I recently finished Thomas Jay Oord’s lastest book The Uncontrolling Love of God: An Open and Relational Account of Providence. Below, I will first summarize his work (hopefully fairly!) and then provide my personal response.
The world is out of control. That is, to put it bluntly, Thomas Jay Oord’s explanation for the problem of pain. And the world is this way because God is essentially love and love is essentially uncontrolling. By uncontrolling, though, Oord certainly does not mean that God is inactive. Rather, God is extremely active in a non-coercive way. Instead, God partners (but not as a strategy, partnering is simply inherent to God’s loving nature).
Evil is not to be understood as something God needs (in order to contrast or produce good). Evil is the result of both the randomness of nature and the bad choices of free agents. But Oord goes a step further than the classic free will defense to the problem of pain. Classic theology, he says, also must answer why God doesn’t prevent genuine evils from occurring (since, in classical theology, God certainly could prevent such things from happening). Oord’s theology states boldly that God doesn’t because God can’t. It would go against God’s very nature to unilaterally control.
Oord’s view creates (or at least clarifies) some novel ground in the middle of the debate on the nature of God’s providence. Much like the Christian debate on war and peace, some see God’s providence as very aggressively hands-on (overpowering creation) while others see God as an observer (a pacifist, perhaps). But Oord offers a 3rd way to understand God’s providence (parallel to the ‘peacemaker’ approach to the debate on violence). He says that God is essentially kenotic. His position stands between the view that God is voluntarily self-limited and the view that God sustains as an impersonal force.
This is an open and relational theology, but it goes further than most open theists have ventured. The specific point of tension is whether other open theists have taken seriously enough their claim that love comes first. If love really is the truest thing about God, then God couldn’t have made a decision on how controlling to be. God simply is uncontrolling. It’s who God is, not the product of God’s power to choose what kind of God to be. Evil isn’t caused by God, but neither is it allowed by God. Evil is just a reality of the kind of world that, of necessity, exists.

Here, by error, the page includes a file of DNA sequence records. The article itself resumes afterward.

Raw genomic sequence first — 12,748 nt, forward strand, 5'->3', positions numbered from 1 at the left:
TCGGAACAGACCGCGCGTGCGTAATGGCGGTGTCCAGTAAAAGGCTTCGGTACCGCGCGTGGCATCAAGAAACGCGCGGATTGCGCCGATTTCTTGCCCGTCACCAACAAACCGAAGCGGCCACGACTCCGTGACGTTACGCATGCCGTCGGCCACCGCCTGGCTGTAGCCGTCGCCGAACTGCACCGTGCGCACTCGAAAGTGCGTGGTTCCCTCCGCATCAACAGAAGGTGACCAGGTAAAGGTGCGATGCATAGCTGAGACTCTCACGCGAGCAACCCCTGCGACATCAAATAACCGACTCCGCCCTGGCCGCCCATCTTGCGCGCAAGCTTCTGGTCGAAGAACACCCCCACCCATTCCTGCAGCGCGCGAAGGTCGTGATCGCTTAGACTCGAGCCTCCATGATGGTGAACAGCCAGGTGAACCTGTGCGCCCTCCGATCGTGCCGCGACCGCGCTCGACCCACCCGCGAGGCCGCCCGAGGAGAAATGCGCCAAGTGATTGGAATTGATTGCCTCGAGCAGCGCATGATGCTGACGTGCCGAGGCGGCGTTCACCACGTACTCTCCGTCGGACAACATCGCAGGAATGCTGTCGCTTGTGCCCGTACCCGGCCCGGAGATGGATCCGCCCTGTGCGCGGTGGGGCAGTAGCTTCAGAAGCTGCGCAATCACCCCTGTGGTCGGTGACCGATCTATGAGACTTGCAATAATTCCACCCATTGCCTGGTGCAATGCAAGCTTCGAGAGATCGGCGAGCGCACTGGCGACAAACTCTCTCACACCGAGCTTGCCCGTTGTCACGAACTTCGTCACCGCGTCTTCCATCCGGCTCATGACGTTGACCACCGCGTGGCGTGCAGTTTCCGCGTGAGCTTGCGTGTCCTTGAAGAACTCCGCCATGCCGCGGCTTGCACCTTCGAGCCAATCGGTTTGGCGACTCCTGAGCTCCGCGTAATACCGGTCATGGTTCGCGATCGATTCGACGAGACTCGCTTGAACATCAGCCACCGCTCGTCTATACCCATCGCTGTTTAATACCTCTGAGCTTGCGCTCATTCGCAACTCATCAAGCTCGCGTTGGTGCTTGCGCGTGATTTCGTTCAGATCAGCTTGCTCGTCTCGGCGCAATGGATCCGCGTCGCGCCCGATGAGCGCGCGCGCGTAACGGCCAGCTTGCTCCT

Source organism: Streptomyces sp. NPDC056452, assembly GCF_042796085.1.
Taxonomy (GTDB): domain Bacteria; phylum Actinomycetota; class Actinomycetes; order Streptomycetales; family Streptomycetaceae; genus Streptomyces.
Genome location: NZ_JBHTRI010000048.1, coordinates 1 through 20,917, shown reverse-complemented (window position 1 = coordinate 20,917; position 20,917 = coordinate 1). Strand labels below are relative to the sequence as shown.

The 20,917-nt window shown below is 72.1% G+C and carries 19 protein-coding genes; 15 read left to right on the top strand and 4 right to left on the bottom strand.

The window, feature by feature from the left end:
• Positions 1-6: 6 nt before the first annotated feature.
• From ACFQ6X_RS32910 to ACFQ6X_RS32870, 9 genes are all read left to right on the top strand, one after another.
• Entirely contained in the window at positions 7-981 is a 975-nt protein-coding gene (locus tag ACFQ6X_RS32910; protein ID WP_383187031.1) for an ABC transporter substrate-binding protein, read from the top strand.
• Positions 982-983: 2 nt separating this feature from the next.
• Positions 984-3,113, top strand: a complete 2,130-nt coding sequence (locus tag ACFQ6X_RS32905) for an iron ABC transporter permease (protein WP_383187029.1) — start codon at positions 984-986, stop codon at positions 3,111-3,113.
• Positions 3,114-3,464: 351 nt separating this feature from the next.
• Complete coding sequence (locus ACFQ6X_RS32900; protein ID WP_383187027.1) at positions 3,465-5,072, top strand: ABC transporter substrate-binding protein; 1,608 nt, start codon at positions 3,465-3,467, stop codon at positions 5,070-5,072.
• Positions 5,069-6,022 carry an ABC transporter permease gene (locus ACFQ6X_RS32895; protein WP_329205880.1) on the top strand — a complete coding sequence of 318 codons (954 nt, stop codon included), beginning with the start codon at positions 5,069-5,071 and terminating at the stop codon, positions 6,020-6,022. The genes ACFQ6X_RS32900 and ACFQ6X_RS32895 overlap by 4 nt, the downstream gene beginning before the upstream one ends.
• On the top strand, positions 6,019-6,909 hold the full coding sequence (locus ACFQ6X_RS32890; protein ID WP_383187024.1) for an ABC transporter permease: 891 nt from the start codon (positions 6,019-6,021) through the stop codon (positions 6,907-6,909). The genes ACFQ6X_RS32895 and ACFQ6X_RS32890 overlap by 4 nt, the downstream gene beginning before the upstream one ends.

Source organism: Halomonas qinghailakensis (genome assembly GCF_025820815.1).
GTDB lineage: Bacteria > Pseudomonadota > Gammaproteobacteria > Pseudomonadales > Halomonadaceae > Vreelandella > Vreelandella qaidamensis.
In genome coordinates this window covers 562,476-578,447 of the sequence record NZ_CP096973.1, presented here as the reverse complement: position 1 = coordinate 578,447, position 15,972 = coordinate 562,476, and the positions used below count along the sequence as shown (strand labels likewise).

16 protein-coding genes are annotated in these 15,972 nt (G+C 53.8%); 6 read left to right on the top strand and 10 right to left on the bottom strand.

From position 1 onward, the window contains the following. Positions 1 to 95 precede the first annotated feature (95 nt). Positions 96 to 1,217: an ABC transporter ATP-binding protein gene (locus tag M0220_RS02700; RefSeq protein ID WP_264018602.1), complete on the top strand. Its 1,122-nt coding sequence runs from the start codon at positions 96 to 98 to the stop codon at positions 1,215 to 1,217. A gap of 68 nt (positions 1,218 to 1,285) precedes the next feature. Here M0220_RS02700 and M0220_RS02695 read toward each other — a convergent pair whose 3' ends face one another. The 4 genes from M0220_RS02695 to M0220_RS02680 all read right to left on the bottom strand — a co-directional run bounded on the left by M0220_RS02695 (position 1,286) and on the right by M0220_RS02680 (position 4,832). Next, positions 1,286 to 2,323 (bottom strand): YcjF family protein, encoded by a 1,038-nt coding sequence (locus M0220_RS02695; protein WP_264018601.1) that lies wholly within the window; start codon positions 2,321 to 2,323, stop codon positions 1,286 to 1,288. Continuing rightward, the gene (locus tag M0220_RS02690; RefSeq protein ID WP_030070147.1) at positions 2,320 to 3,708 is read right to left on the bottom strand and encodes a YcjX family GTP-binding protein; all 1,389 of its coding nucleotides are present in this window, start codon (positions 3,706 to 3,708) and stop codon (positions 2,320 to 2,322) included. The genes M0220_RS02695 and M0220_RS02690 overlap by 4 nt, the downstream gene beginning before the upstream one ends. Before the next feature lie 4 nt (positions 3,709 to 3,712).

But lest one despair, Oord reminds his readers that God is an active agent in the world as well. God is always partnering (or trying to parter) with agents to bring about good. Most significantly, this happens at the level of humanity, but God even partners with objects on a molecular level. The bottom line is, for Oord, that God NEVER unilaterally controls anyone or anything. Even miracles are best explained as the products of partnership(s).
As an open theist, I knew that there would be areas of agreement between myself and Oord. But I also knew, based on previous interaction with his work, that this book would stretch my thinking. Oord’s goal seems to be to take a theology of love to its logical limits and he’s willing to push the boundaries even within a group already known for doing just that.
For me, the basic tension between this book and other works by open theists is the question of whether or not God chose self-limitation or is simply inherently limited by God’s loving nature. I do believe love comes first (God is love), but I don’t presently agree with Oord that this necessitates his conclusions regarding providence.
I actually wonder if Oord’s understanding of the trinity plays a bigger role in forming his conclusions than his emphasis on love. Though it is not a subject of the book, it seems to me that Oord’s rejection of the social trinity forces his hand, so to speak. Without inter-personal love amdist the members of the Trinity, Oord is forced to locate that love essentially into the nature of that (1-personed?) God. If love is not primarily the relationship that exists between Father, Son & Spirit, then love must be more like the force within (of) God’s self. Nature works out of necessity. Relationships works out of will. For Oord, God had to create, had to give freedom, had to be uncontrolling, etc. For most open theists and advocates of the social trinity model, God willed to create, willed to give freedom, willed to be uncontrolling.
At this point, I’m both out of my depth and dealing with very fine details of like-minded theologies. There was much I liked and much to chew on in Oord’s book. I consider the strength of the book to be his willingness to make love the true center of his theology and to push the boundaries of our thinking (which surely brings fair and unfair criticism his way). From my perspective, the weakness of the book stems from Oord’s rejection of the social trinity and skepticism of the demonic realm (which receives very little attention in a book mostly having to do with the reasons evil exists in this world). In any case, I highly recommend the book and would like to thank Thomas Jay Oord for writing it and for always being willing to interact via social networking.